The run up to the Easter vacation is always a busy time in the English Patents Court as litigants seek have applications determined to set the direction of travel for the next period of the case and Judges, understandably, try and clear their desks before the break.
2019 was no exception to this rule and this week has seen several interesting judgments handed down. Among them is a short but interesting decision from Henry Carr J in the on-going dispute between Napp and Sandoz in relation to transdermal buprenorphine patches. In early 2016, Sandoz had given undertakings to the Court not to launch such patches in the UK in return for a cross-undertaking to compensate Sandoz in the event that its product was held not to infringe Napp’s patent. After an expedited trial and appeal on the merits, in summer 2016, and Sandoz was released from its undertakings.
In 2017, Sandoz began the process of claiming compensation under the cross-undertaking given by Napp. In the present application, Sandoz sought to fortify the cross-undertaking to protect Sandoz’s position in the damages inquiry. This involved the consideration of two issues: (i) whether the Court had the jurisdiction to grant fortification when the injunction had been discharged and (ii) whether as a matter of discretion, the Court should do so.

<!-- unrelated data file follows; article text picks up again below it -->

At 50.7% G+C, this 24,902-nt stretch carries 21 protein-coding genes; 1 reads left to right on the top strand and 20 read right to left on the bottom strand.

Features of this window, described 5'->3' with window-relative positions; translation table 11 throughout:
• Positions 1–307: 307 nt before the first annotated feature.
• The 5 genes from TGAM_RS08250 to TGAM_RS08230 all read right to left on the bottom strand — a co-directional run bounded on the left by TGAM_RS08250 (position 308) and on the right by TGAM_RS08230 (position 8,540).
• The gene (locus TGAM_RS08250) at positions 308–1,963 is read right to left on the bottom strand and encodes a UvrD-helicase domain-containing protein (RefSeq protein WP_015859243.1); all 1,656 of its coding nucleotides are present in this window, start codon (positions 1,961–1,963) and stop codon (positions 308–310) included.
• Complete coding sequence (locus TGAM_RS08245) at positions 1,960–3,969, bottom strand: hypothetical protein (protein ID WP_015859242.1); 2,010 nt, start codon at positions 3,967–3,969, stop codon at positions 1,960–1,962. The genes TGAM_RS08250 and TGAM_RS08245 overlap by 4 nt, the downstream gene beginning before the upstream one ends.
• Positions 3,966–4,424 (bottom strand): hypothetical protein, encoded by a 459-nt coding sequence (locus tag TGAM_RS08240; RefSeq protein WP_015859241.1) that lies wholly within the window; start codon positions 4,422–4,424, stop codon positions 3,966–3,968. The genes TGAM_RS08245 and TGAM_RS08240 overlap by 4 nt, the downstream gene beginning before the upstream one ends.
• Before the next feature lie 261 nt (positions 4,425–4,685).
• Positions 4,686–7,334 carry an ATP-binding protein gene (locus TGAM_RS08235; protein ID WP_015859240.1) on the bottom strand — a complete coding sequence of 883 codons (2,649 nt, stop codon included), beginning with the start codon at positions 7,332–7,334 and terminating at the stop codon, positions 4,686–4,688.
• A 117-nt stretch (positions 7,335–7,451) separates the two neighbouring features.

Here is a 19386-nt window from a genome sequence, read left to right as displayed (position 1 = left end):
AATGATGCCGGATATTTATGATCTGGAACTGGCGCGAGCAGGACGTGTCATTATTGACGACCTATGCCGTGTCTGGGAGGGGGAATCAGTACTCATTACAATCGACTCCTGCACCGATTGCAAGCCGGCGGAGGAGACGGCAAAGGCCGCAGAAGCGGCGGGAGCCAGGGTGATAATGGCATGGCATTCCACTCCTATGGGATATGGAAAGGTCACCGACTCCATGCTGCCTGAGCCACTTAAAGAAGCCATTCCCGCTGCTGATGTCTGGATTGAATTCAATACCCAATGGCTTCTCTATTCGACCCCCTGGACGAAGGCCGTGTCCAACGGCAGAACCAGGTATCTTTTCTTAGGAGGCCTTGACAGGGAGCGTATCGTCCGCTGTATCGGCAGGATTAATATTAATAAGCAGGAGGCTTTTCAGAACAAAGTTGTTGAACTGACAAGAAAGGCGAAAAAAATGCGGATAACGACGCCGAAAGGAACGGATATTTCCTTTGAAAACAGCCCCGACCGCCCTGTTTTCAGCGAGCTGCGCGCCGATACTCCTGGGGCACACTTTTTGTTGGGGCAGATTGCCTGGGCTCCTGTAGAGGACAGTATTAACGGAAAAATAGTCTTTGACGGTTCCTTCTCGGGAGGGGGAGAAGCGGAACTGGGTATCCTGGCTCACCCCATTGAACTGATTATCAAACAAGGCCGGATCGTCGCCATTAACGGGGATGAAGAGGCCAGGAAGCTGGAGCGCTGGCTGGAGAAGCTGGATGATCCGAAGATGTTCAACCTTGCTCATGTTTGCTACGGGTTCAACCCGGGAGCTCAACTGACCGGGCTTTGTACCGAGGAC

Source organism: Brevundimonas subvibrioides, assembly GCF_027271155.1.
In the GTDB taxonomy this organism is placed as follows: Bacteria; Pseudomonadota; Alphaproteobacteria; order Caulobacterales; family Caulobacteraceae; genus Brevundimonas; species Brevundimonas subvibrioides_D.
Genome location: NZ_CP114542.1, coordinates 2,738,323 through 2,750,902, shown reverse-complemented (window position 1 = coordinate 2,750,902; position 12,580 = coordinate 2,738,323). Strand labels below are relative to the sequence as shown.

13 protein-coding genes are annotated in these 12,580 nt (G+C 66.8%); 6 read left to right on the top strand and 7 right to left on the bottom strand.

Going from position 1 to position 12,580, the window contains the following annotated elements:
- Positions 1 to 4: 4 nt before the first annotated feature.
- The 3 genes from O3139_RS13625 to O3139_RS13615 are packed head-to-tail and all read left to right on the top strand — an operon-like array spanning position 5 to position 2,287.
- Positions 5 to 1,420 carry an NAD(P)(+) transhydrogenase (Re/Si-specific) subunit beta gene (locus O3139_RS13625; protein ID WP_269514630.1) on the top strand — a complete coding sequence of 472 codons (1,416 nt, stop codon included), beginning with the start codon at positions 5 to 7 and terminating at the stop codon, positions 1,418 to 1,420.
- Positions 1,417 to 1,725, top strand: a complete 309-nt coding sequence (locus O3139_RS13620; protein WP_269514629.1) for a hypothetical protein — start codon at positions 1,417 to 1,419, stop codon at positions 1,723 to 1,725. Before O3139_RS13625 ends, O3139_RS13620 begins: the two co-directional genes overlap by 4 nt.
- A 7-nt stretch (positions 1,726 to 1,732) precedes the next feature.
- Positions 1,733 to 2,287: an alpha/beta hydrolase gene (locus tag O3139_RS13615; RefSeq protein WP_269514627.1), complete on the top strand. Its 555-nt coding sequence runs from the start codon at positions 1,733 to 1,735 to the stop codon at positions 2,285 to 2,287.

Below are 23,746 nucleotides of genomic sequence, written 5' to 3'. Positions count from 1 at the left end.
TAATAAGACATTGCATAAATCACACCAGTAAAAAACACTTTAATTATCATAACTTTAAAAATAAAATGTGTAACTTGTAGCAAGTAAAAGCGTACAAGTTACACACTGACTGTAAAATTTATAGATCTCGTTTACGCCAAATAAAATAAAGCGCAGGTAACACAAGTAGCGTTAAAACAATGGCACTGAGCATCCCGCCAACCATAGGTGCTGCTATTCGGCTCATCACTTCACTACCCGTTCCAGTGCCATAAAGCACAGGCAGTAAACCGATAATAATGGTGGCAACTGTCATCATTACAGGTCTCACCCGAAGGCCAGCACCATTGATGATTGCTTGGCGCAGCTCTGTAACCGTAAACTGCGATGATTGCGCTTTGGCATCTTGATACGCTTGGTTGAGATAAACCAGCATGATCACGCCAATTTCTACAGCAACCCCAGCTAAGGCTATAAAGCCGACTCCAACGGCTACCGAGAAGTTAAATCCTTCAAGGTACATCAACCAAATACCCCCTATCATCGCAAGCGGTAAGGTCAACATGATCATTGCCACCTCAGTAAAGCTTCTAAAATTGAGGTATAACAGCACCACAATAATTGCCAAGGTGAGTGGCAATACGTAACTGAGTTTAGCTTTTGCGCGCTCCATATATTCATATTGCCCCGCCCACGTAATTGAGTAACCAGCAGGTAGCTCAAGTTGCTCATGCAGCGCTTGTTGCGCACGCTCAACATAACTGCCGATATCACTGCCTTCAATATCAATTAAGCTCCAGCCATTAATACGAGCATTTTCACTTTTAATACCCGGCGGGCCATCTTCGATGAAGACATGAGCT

In relation to the first issue, Henry Carr J was clear that the Court had no jurisdiction to fortify an injunction after the injunction had been discharged. In doing so, the Judge relied on several authorities including the judgment of Popplewell J in Thai-Lao Lignite (Thailand) v Government of Lao . He also referred to the principle that the cross-undertaking is the price for the injunction and that the applicant for the injunction should know the price that it is being asked to pay at the time the injunction is imposed. This is consistent with other judgments of the Court such as Actavis v Boehringer Ingelheim in which it was held if the circumstances of the required cross-undertaking were to change materially – for instance if the Secretary of State for Health were subsequently to seek to be made a party to the cross-undertaking – then the applicant should be given the further opportunity to reassess the situation and decide whether it wished to continue with the injunction.
As regards discretion, Sandoz pointed to alleged financial troubles facing Purdue Pharma arising from the litigation regarding Oxycontin in the United States. Sandoz alleged that the connection between Napp and Purdue was close and the circumstances were such that there was risk that any award of damages to it might be nugatory. Having considered the evidence from Napp’s witness as to the company’s standing, Henry Carr J did not consider that even if he had jurisdiction to do so, that he should fortify the cross-undertakings based on suspicions from Sandoz.
This judgment can be added to the list of recent decisions demonstrating that the English Courts have wide discretionary powers to grant injunctions and other relief but that, just as fairness dictates that a party who is injuncted at a preliminary stage should be compensated if the injunction is held to have been wrongly granted, so an applicant for relief should know the price it could be asked to pay.